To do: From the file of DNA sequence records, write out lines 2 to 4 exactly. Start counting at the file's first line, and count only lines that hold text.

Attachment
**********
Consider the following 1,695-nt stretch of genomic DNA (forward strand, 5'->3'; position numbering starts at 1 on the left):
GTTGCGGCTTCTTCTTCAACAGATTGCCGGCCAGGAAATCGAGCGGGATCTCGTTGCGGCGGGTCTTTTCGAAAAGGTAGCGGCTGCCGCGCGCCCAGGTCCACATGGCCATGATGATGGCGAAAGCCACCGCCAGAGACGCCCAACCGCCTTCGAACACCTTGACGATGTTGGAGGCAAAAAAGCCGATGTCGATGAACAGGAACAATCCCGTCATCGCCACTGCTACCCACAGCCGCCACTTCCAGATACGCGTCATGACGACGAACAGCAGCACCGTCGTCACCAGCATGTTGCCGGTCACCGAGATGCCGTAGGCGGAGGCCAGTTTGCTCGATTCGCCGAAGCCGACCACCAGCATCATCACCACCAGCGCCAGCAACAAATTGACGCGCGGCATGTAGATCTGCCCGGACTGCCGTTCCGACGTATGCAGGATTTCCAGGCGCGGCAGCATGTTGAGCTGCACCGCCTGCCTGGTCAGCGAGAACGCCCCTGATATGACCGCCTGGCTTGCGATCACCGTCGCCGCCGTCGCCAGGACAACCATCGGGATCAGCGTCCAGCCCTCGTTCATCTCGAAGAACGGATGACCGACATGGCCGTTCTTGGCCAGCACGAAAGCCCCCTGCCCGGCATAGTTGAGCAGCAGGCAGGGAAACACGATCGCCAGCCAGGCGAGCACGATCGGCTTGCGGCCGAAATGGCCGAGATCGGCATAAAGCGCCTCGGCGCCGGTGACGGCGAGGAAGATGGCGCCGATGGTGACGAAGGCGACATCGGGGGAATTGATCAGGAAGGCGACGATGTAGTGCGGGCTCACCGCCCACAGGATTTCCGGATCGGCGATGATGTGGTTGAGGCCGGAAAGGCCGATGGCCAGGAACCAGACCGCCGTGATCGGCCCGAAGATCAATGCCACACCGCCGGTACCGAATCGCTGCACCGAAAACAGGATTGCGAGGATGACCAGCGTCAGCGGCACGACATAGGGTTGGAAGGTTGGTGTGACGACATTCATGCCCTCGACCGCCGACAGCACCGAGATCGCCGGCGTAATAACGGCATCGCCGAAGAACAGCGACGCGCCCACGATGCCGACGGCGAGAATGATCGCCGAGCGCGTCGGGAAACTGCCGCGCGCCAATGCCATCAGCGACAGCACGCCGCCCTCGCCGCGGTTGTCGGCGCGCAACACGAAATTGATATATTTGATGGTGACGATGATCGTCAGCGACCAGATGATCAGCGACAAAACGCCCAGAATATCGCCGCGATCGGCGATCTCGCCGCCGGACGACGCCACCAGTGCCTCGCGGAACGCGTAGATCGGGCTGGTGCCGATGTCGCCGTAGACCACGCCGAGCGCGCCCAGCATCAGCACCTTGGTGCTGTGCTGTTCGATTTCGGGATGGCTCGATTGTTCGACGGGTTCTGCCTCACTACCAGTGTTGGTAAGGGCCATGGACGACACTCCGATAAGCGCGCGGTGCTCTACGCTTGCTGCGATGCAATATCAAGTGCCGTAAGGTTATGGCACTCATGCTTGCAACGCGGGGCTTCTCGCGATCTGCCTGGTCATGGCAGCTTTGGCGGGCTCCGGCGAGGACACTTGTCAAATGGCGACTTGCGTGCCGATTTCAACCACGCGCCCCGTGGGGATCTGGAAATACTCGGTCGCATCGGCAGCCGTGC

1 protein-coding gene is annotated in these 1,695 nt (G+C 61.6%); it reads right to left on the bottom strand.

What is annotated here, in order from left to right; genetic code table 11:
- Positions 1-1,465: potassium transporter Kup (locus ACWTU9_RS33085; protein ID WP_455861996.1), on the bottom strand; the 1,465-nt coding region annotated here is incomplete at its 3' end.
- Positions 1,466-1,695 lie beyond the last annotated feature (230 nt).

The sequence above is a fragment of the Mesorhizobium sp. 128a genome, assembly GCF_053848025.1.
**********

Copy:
GTTGCGGCTTCTTCTTCAACAGATTGCCGGCCAGGAAATCGAGCGGGATCTCGTTGCGGCGGGTCTTTTCGAAAAGGTAGCGGCTGCCGCGCGCCCAGGTCCACATGGCCATGATGATGGCGAAAGCCACCGCCAGAGACGCCCAACCGCCTTCGAACACCTTGACGATGTTGGAGGCAAAAAAGCCGATGTCGATGAACAGGAACAATCCCGTCATCGCCACTGCTACCCACAGCCGCCACTTCCAGATACGCGTCATGACGACGAACAGCAGCACCGTCGTCACCAGCATGTTGCCGGTCACCGAGATGCCGTAGGCGGAGGCCAGTTTGCTCGATTCGCCGAAGCCGACCACCAGCATCATCACCACCAGCGCCAGCAACAAATTGACGCGCGGCATGTAGATCTGCCCGGACTGCCGTTCCGACGTATGCAGGATTTCCAGGCGCGGCAGCATGTTGAGCTGCACCGCCTGCCTGGTCAGCGAGAACGCCCCTGATATGACCGCCTGGCTTGCGATCACCGTCGCCGCCGTCGCCAGGACAACCATCGGGATCAGCGTCCAGCCCTCGTTCATCTCGAAGAACGGATGACCGACATGGCCGTTCTTGGCCAGCACGAAAGCCCCCTGCCCGGCATAGTTGAGCAGCAGGCAGGGAAACACGATCGCCAGCCAGGCGAGCACGATCGGCTTGCGGCCGAAATGGCCGAGATCGGCATAAAGCGCCTCGGCGCCGGTGACGGCGAGGAAGATGGCGCCGATGGTGACGAAGGCGACATCGGGGGAATTGATCAGGAAGGCGACGATGTAGTGCGGGCTCACCGCCCACAGGATTTCCGGATCGGCGATGATGTGGTTGAGGCCGGAAAGGCCGATGGCCAGGAACCAGACCGCCGTGATCGGCCCGAAGATCAATGCCACACCGCCGGTACCGAATCGCTGCACCGAAAACAGGATTGCGAGGATGACCAGCGTCAGCGGCACGACATAGGGTTGGAAGGTTGGTGTGACGACATTCATGCCCTCGACCGCCGACAGCACCGAGATCGCCGGCGTAATAACGGCATCGCCGAAGAACAGCGACGCGCCCACGATGCCGACGGCGAGAATGATCGCCGAGCGCGTCGGGAAACTGCCGCGCGCCAATGCCATCAGCGACAGCACGCCGCCCTCGCCGCGGTTGTCGGCGCGCAACACGAAATTGATATATTTGATGGTGACGATGATCGTCAGCGACCAGATGATCAGCGACAAAACGCCCAGAATATCGCCGCGATCGGCGATCTCGCCGCCGGACGACGCCACCAGTGCCTCGCGGAACGCGTAGATCGGGCTGGTGCCGATGTCGCCGTAGACCACGCCGAGCGCGCCCAGCATCAGCACCTTGGTGCTGTGCTGTTCGATTTCGGGATGGCTCGATTGTTCGACGGGTTCTGCCTCACTACCAGTGTTGGTAAGGGCCATGGACGACACTCCGATAAGCGCGCGGTGCTCTACGCTTGCTGCGATGCAATATCAAGTGCCGTAAGGTTATGGCACTCATGCTTGCAACGCGGGGCTTCTCGCGATCTGCCTGGTCATGGCAGCTTTGGCGGGCTCCGGCGAGGACACTTGTCAAATGGCGACTTGCGTGCCGATTTCAACCACGCGCCCCGTGGGGATCTGGAAATACTCGGTCGCATCGGCAGCCGTGC

1 protein-coding gene is annotated in these 1,695 nt (G+C 61.6%); it reads right to left on the bottom strand.

What is annotated here, in order from left to right; genetic code table 11: